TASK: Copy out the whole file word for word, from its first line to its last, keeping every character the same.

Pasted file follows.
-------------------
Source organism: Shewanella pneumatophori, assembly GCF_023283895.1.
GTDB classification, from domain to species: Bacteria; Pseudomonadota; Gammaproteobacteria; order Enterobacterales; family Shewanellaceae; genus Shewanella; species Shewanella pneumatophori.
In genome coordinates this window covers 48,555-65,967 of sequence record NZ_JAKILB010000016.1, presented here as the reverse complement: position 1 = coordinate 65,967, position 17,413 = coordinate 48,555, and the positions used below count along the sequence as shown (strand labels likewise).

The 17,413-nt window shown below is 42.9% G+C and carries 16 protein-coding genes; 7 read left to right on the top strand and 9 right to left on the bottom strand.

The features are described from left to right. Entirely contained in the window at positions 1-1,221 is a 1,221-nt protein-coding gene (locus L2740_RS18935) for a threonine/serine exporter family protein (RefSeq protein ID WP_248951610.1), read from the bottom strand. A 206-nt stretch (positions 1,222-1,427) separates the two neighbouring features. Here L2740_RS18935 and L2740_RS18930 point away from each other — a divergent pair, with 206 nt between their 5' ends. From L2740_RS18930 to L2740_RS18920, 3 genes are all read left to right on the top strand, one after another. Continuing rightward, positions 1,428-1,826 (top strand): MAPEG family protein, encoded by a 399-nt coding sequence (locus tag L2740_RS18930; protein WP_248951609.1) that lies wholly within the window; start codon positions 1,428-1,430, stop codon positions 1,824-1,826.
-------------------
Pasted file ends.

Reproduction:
Source organism: Shewanella pneumatophori, assembly GCF_023283895.1.
GTDB classification, from domain to species: Bacteria; Pseudomonadota; Gammaproteobacteria; order Enterobacterales; family Shewanellaceae; genus Shewanella; species Shewanella pneumatophori.
In genome coordinates this window covers 48,555-65,967 of sequence record NZ_JAKILB010000016.1, presented here as the reverse complement: position 1 = coordinate 65,967, position 17,413 = coordinate 48,555, and the positions used below count along the sequence as shown (strand labels likewise).

The 17,413-nt window shown below is 42.9% G+C and carries 16 protein-coding genes; 7 read left to right on the top strand and 9 right to left on the bottom strand.

The features are described from left to right. Entirely contained in the window at positions 1-1,221 is a 1,221-nt protein-coding gene (locus L2740_RS18935) for a threonine/serine exporter family protein (RefSeq protein ID WP_248951610.1), read from the bottom strand. A 206-nt stretch (positions 1,222-1,427) separates the two neighbouring features. Here L2740_RS18935 and L2740_RS18930 point away from each other — a divergent pair, with 206 nt between their 5' ends. From L2740_RS18930 to L2740_RS18920, 3 genes are all read left to right on the top strand, one after another. Continuing rightward, positions 1,428-1,826 (top strand): MAPEG family protein, encoded by a 399-nt coding sequence (locus tag L2740_RS18930; protein WP_248951609.1) that lies wholly within the window; start codon positions 1,428-1,430, stop codon positions 1,824-1,826.